Wednesday, May 23, 2018

U.S. Taxpayers Forced to Pay $38+ Billion a Year to Kill Other Animals

The Vegan Vine
A cat used in deadly experiments inside USDA laboratory.
Follow the money!

It's a commonly heard phrase that originated with the Watergate scandal. We hear it a lot today in reference to the investigation into President Trump's ties to Russia. But the popular phrase also applies to the nonhuman-abuse-industrial-complex. If you want to cut through the lies and deceptions to get at the truth, just follow the money.

Over the centuries we have built an entire economy and culture around the enslavement and exploitation of nonhuman animals. Working to end this grave injustice is as much an economic issue as it is a matter of political and social will. We simply cannot ignore the financial incentives that continue to drive nonhuman oppression.

Successful operations, whether they be military or social, usually require besieging the opposition on multiple fronts. Likewise, nonhuman advocates have many battlegrounds. In addition to advancing veganism and nonhuman legal rights, it is essential that we also deprive nonhuman enslavement institutions of their financial enticements. Nonhumans do not yet have legal rights in large part because too many sectors of society profit off their exploitation and deaths.

"People who purport to act on behalf of nonhuman animals must be urged to do much more than change their shopping, eating, etc. . . . citizens have to make time for policy," said David Cantor of Responsible Policies for Animals.

In his 2013 book, Meatonomics, David Robinson Simon found that $38.4 billion of United States taxpayer monies are used to further the nonhuman flesh, milk, and egg industries. Here's what else he found:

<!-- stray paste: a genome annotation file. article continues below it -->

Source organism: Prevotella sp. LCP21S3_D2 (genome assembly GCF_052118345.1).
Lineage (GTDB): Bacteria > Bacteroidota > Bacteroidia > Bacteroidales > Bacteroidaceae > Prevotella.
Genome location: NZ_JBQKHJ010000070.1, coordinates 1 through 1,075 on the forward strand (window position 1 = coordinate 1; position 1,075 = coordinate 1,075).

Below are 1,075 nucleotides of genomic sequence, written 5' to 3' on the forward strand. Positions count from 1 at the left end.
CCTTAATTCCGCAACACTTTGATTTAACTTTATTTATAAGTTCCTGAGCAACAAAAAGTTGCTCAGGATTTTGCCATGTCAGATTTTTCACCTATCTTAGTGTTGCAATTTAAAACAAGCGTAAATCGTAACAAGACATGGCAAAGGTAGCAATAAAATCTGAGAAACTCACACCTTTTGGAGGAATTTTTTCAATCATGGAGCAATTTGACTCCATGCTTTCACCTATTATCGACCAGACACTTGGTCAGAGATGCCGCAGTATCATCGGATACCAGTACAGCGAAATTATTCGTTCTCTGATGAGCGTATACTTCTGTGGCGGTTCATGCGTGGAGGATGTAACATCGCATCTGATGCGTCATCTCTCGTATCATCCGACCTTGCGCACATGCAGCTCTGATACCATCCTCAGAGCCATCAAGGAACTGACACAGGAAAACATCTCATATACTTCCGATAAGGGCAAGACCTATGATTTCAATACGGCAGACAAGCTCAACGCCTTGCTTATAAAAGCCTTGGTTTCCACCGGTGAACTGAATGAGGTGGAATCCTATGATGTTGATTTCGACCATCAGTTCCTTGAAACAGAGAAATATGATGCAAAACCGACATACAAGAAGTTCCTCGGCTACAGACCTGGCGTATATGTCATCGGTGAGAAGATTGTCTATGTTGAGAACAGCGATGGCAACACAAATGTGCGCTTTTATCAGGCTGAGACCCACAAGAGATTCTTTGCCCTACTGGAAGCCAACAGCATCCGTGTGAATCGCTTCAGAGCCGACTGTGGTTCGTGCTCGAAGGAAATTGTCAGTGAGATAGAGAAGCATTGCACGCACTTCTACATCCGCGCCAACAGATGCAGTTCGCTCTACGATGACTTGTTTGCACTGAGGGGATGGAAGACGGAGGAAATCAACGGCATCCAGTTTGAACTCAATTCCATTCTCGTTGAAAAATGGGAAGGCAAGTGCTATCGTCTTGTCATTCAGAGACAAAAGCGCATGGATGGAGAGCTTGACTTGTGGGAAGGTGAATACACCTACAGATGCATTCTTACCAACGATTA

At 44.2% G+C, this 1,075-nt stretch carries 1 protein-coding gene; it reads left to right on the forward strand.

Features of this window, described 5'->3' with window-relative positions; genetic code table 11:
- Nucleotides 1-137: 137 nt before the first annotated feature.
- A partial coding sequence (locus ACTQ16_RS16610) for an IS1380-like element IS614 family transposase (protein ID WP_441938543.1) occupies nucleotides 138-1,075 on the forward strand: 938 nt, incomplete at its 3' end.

• 63 percent of federal and state government subsidies go to promoting nonhuman flesh, milk, and eggs, while less than 2 percent go to fruits and vegetables.
  • Taxpayer subsidies create artificially low prices for nonhuman-derived "foods" that do not reflect the real costs to produce them, thereby encouraging Americans to consume greater amounts. For example, if we were to account for the full burden of a Big Mac—the abuse, environmental and health care costs, etc.—a Big Mac would actually cost $12.
  • A significant portion of the nearly $1 trillion in annual health care and lost productivity costs related to just three diseases—cancer, diabetes, and heart disease—are directly linked to the consumption of nonhuman-derived "foods."
  • Nonhumans bred for their flesh, milk, and eggs are routinely fed 75 percent (28 million pounds) of the US market of antibiotics to bolster their abnormal growth and prevent imprisoned-induced diseases. 
  • Nonhuman flesh, milk, and egg industries now rank with mining, oil production, and electricity generation as one of the most ecologically damaging to the planet. The EPA found that groundwater sources in one-third of US states are contaminated with urine and feces from factory farms.

Subsidies used to exploit nonhumans for their flesh, milk, and eggs originated in 1929 during the Great Depression and were quickly taken over by large corporations thriving on government handouts. Today these unethical and unhealthy industries collect $251 billion annually. So why are we still supporting them?

Speaker of the House Paul Ryan and other alleged conservatives bloviate about the need for entitlement reform. How about addressing entitlements to the flesh, milk, and egg cartels? If politicians were really serious about cutting the federal deficit they would start by eradicating this $38 billion taxpayer slush fund.

Matthew Scully, a conservative journalist and former senior speechwriter for President George W. Bush, agrees. "Factory farming is a predatory enterprise, absorbing profit and externalizing costs, unnaturally propped up by political influence and government subsidies much as factory-farmed animals are unnaturally sustained by hormones and antibiotics."

The Farm Bill, which is expected to be reintroduced this year, sounds harmless enough but it sets the agenda for future subsidies. Hundreds of special interest groups and lobbyists with ties to the food-industry enslavement and slaughter business wheel and deal to sway lawmakers. Simon found that members of Congress who received donations from the cow milk industry were almost twice as likely to vote for dairy price supports as those who received no money. Moreover, the greater the amount of money a member received, the more likely they were to endorse industry-friendly legislation.